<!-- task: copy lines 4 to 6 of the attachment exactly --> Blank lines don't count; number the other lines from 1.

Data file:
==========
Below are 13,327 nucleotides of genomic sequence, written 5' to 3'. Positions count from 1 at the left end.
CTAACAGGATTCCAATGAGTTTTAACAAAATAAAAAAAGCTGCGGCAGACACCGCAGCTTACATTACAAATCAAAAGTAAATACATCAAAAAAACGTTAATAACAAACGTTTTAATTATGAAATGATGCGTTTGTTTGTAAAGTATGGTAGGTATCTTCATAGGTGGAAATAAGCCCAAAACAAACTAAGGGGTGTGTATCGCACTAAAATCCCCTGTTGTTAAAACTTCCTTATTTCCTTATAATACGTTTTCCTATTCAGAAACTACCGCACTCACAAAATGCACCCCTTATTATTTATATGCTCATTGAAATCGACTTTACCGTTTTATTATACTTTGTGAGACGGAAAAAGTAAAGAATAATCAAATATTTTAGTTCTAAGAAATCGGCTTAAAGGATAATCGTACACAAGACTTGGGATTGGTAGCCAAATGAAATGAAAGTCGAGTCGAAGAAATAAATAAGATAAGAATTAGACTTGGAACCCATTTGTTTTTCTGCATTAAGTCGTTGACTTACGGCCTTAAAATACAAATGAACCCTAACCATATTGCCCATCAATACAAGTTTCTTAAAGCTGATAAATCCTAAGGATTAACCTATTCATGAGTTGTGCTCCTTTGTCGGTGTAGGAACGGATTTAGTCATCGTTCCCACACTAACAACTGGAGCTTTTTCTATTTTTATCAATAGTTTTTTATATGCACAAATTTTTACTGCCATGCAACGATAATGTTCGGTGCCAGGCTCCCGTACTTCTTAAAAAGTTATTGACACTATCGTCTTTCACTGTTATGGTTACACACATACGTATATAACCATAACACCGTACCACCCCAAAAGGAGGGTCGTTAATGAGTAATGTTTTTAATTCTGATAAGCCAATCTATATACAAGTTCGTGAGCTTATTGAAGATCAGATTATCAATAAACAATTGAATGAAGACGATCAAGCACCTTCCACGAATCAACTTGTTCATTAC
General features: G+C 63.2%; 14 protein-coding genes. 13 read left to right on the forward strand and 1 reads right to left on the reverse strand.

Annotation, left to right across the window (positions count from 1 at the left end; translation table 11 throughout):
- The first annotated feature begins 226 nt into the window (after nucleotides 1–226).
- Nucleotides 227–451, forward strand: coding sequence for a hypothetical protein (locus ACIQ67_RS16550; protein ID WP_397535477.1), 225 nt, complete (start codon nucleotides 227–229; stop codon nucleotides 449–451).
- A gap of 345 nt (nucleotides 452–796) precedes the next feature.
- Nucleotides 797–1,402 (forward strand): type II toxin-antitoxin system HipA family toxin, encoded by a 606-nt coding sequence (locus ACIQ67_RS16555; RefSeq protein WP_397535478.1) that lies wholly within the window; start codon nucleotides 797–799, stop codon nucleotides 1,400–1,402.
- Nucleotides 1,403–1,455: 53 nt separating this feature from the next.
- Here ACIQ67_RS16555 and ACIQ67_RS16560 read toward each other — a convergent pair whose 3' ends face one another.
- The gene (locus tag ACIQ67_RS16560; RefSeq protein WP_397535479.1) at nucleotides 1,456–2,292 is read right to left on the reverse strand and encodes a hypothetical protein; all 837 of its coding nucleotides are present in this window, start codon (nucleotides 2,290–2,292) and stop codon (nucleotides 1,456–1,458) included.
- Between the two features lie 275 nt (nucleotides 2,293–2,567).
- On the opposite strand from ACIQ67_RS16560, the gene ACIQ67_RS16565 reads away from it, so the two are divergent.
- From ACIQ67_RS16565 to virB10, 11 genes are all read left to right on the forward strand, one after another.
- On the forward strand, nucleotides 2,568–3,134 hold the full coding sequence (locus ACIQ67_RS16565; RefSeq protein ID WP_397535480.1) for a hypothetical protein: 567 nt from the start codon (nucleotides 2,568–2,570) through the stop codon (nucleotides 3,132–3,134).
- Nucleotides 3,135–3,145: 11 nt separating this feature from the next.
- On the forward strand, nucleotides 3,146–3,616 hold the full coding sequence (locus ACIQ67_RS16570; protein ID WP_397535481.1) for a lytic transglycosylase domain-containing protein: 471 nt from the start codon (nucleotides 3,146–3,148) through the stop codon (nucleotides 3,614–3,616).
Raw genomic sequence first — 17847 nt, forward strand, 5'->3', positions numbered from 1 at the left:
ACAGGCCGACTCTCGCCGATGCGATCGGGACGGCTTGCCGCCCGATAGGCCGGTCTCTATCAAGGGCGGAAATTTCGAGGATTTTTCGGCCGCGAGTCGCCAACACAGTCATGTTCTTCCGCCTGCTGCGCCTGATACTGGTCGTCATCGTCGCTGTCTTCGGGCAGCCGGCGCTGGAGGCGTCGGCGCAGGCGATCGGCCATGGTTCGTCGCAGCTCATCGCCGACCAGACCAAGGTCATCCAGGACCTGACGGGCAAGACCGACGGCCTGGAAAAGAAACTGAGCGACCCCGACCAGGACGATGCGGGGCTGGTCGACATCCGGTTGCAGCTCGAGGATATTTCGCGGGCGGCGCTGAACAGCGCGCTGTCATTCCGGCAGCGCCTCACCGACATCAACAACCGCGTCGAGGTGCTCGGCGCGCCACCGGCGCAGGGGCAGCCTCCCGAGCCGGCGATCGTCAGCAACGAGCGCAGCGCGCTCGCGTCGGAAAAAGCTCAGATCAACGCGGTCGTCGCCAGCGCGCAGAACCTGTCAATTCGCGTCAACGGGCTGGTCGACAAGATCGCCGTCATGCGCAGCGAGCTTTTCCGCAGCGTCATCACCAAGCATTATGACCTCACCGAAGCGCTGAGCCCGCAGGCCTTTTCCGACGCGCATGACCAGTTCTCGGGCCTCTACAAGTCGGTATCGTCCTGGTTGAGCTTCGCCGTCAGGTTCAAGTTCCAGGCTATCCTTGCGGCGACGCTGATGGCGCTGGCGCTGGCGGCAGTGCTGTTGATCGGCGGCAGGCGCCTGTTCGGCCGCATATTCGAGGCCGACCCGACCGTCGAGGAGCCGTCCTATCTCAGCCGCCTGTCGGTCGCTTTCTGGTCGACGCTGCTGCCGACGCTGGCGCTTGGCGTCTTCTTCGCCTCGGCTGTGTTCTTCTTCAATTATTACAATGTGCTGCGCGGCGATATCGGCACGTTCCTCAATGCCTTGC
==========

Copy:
Annotation, left to right across the window (positions count from 1 at the left end; translation table 11 throughout):
- The first annotated feature begins 226 nt into the window (after nucleotides 1–226).
- Nucleotides 227–451, forward strand: coding sequence for a hypothetical protein (locus ACIQ67_RS16550; protein ID WP_397535477.1), 225 nt, complete (start codon nucleotides 227–229; stop codon nucleotides 449–451).